Driving BC in the winter.

Does your Mitsubishi L300 make a strange noise? Need wheel alignment specs?
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mbergerooo
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Driving BC in the winter.

Post by mbergerooo » Sun Jan 20, 2019 8:47 pm

Just thought I would let everyone know it can be done. I drove the Coquihalla from Hope to Kamloops and Rogers Pass. Then all the way to Saskatoon. The inclines on the way back west were the hardest parts of the drive. But I read all over the forum about turning off the overdrive and keeping my RPM up above 3000 and it worked great! It allowed me to maintain 80km/hr up the inclines. Thank you to everybody who keep the forum going.
m

deli cinq
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Driving BC in the winter.

Post by deli cinq » Mon Jan 21, 2019 3:05 pm

in the fall i went to whistler from stoon and took the 99, boy, was a ruff drive in the ol deli. i took the Coquihalla back, waay better. grades are easier and wide lanes.

helibrian
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Driving BC in the winter.

Post by helibrian » Thu Feb 07, 2019 10:43 pm

I tried turning the o/d off going up cypress bowl road and I didn’t find it helped at all. I watch my egt like a hawk and found the temp rose with the rpm high or low. Obviously it goes up the more I step on the gas pedal. If you don’t have an egt gauge I would be careful as you are probably well passed 1400 degrees doing 80km up a hill.

deli cinq
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Driving BC in the winter.

Post by deli cinq » Fri Feb 08, 2019 7:03 am

helibrian wrote:
Thu Feb 07, 2019 10:43 pm
If you don’t have an egt gauge I would be careful as you are probably well passed 1400 degrees doing 80km up a hill.
this is valuable information, i really should get an egt guage. i figured that even if you can do 80km up the hill, should you be? out here we have no hills but when i travel its good to know.

DeliTan2
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Driving BC in the winter.

Post by DeliTan2 » Fri Feb 08, 2019 7:34 pm

This thread is in L300 technical but of interest to all.

I put an EGT in my L400 and also watch it like a hawk. In fact I set my speed by it.

I suggest you don't compare numbers unless with identical engines, current weight and EGT installations. (but I'm going to do that now)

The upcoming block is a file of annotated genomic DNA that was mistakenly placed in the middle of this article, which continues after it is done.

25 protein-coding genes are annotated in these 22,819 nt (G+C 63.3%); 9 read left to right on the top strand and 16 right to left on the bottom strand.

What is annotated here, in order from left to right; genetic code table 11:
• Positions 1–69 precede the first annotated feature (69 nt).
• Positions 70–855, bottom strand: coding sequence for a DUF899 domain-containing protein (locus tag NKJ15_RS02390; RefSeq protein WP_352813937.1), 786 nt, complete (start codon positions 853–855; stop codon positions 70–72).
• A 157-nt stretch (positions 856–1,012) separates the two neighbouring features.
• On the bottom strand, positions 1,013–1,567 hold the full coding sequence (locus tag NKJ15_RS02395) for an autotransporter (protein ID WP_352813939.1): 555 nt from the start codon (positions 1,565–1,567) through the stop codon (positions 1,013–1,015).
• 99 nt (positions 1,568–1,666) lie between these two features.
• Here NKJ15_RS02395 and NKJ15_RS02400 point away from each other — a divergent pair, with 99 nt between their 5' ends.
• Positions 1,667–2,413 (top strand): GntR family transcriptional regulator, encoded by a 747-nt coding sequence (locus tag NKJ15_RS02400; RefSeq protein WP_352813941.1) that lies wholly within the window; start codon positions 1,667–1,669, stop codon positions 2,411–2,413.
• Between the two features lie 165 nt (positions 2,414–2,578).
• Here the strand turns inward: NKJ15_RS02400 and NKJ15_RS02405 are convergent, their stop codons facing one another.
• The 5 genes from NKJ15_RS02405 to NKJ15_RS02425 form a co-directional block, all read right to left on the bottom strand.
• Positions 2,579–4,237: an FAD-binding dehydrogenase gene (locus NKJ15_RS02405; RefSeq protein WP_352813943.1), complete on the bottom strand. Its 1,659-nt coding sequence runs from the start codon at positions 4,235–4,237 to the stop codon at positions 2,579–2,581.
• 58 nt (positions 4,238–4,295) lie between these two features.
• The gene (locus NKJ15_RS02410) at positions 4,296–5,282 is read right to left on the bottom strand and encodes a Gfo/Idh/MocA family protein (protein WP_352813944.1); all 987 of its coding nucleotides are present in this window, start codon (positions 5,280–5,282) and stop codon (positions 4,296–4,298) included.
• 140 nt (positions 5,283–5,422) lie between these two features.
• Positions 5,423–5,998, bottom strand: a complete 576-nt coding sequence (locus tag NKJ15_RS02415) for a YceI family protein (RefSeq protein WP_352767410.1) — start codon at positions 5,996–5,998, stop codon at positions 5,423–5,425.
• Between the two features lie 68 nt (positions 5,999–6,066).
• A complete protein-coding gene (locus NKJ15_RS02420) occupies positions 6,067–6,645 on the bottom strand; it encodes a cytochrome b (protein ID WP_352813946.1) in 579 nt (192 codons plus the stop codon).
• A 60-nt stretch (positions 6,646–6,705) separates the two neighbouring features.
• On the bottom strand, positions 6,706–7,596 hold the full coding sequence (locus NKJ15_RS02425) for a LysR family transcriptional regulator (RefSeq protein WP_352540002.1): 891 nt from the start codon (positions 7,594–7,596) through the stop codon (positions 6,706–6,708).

After many years and 100,000 kms, I have a highway routine of keeping my EGT below 500F on the flat and under 700F on the hills (Hope Slide, Allison Pass and Sunday Creek). This means slowing down by a lot or a little depending on my load. But I'm not in a rush...

Regarding the title of this thread; my van is awesome in the winter and snow. Thanx Mitsubishi and General Grabber AT2 tires.

john

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Growlerbearnz
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Driving BC in the winter.

Post by Growlerbearnz » Mon Feb 11, 2019 1:45 pm

DeliTan2 wrote:
Fri Feb 08, 2019 7:34 pm
I suggest you don't compare numbers unless with identical engines, current weight and EGT installations. (but I'm going to do that now)
...of keeping my EGT below 500F on the flat and under 700F on the hills
Point taken- an EGT gauge is the most reliable way of getting good economy and long engine life. However... can of worms opened! :-)

Because people *are* going to compare (and freak out when they see those numbers), is your EGT probe after the turbo? Or is your gauge in C rather than F? (My brand new D4BF, pre-turbo EGT probe *idles* at nearly 500F. Those numbers seem strangely low!)
Nothing says "poor workmanship" more than wrinkles in the duct tape.

DeliTan2
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Driving BC in the winter.

Post by DeliTan2 » Mon Feb 11, 2019 8:26 pm

I took out the EGR and installed the thermocouple in the exhaust blanking plate. Auber 1813 EGT gauge.

Too bad I lost my previous account as it had all the pix...

Yup, "F". I could switch it, but why bother? I'm old and stuck in my ways...
I drive conservatively. I drive slightly above the limit (as everyone does) but I take my time getting there...

But as I said, my set up can't be compared with anyone else's. As long as it is consistent, it is telling me when my foot gets too heavy.

Who knows? Maybe my thermocouple or gauge is "off standard". What I can say is my readings are predictable and consistent (for 9 years now), and it works for me.

john

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